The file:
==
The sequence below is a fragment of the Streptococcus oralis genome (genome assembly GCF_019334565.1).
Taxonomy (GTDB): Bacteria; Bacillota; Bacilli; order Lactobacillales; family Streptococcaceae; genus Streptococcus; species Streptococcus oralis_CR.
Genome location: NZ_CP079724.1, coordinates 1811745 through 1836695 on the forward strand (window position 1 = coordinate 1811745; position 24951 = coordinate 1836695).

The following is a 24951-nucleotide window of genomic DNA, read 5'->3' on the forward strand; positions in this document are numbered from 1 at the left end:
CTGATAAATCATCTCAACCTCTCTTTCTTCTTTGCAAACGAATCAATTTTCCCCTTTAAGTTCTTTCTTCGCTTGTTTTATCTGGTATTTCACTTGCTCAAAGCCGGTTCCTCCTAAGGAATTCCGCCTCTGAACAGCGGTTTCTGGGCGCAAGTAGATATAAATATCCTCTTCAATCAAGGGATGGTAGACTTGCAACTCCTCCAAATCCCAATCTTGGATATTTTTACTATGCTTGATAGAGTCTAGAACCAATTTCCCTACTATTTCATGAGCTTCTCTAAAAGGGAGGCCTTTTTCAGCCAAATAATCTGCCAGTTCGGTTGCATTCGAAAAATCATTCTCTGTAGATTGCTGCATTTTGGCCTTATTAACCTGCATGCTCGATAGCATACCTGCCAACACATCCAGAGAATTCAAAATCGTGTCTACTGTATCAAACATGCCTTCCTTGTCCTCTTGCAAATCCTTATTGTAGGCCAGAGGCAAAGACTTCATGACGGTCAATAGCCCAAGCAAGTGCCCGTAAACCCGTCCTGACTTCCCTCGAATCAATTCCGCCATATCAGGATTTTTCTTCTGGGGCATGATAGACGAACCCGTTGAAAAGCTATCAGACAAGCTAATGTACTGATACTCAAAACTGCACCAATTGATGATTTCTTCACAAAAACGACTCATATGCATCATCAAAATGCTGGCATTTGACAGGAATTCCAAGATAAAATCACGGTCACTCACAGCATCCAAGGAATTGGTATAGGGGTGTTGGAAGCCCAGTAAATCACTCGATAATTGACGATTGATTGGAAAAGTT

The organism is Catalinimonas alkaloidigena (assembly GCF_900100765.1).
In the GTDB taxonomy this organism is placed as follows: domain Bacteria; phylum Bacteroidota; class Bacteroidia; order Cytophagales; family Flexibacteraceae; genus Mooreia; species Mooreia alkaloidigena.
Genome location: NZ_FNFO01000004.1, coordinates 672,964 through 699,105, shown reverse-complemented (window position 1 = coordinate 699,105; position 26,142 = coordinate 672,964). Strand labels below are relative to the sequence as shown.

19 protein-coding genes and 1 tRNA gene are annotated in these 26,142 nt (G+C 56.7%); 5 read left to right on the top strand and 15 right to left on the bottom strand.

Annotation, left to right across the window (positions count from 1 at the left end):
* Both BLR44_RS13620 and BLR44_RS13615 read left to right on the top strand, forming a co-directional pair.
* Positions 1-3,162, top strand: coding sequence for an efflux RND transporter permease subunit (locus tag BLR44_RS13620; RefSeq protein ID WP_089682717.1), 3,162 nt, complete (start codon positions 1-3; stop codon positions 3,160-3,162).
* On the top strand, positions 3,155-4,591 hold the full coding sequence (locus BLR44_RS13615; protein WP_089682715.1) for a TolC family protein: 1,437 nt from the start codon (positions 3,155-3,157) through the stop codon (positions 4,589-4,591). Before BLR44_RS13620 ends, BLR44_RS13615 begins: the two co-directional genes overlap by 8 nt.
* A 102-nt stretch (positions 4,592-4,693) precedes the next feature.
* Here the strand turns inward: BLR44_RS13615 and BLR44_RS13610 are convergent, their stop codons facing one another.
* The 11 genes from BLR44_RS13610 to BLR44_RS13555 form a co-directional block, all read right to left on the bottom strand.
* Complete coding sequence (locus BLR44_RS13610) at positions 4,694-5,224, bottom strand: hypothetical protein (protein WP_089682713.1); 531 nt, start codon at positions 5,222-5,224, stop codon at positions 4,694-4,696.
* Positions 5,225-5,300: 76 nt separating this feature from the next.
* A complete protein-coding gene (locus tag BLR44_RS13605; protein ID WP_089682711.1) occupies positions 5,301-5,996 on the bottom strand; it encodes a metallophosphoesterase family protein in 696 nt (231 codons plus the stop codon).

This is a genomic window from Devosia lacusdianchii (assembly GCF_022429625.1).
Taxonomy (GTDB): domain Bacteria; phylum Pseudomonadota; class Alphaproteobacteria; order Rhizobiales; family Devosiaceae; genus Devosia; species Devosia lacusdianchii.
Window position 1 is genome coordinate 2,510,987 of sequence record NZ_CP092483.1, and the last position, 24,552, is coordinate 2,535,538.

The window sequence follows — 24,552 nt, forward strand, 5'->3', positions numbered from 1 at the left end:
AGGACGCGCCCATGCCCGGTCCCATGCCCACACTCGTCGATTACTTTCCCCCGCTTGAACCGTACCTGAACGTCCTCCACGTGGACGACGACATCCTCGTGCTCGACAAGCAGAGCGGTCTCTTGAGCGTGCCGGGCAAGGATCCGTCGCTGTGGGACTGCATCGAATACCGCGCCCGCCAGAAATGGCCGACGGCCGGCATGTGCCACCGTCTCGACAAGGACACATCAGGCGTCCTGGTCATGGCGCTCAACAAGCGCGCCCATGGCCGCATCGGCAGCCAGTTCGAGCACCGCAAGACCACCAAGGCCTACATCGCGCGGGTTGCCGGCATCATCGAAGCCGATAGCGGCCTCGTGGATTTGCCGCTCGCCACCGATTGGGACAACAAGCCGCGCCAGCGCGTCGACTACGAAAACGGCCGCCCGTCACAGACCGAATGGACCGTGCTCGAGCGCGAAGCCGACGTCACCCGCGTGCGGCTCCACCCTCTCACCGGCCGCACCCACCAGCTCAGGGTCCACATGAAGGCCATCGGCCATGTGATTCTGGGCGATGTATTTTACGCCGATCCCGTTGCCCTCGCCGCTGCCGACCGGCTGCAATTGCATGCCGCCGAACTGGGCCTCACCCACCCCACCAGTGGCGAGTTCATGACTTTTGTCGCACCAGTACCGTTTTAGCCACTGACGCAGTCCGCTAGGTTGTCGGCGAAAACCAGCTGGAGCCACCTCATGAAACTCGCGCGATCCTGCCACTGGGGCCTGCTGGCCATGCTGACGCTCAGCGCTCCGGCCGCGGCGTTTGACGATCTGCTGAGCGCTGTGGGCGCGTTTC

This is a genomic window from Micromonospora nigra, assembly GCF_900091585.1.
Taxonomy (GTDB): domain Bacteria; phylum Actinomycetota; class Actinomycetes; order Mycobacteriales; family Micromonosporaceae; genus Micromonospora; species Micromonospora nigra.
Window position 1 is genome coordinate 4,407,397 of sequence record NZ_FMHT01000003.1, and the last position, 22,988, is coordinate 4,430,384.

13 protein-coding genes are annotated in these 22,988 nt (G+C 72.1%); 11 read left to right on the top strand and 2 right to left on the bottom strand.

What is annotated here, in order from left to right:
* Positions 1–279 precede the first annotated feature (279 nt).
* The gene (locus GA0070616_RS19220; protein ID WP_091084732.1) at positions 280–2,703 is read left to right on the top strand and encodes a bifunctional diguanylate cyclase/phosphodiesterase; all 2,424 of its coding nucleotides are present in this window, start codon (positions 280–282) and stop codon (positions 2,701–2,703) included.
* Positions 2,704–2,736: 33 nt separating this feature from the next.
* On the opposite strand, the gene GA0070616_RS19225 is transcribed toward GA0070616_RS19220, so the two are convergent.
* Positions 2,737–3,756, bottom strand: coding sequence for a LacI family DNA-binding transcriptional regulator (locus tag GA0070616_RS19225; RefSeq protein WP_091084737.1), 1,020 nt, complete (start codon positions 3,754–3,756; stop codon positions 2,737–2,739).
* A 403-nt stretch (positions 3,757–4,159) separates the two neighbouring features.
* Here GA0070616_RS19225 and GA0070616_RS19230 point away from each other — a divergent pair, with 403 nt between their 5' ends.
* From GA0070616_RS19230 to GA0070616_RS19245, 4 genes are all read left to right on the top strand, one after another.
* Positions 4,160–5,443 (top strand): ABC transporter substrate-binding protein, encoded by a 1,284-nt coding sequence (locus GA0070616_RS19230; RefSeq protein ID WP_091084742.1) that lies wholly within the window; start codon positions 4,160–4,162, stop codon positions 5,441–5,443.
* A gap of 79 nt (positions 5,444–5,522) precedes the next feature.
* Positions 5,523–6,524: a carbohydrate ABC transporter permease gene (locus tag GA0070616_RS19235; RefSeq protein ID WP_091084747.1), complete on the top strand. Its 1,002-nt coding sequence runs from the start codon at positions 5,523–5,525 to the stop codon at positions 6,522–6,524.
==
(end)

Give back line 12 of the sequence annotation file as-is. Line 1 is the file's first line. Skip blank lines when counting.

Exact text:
* Positions 1-3,162, top strand: coding sequence for an efflux RND transporter permease subunit (locus tag BLR44_RS13620; RefSeq protein ID WP_089682717.1), 3,162 nt, complete (start codon positions 1-3; stop codon positions 3,160-3,162).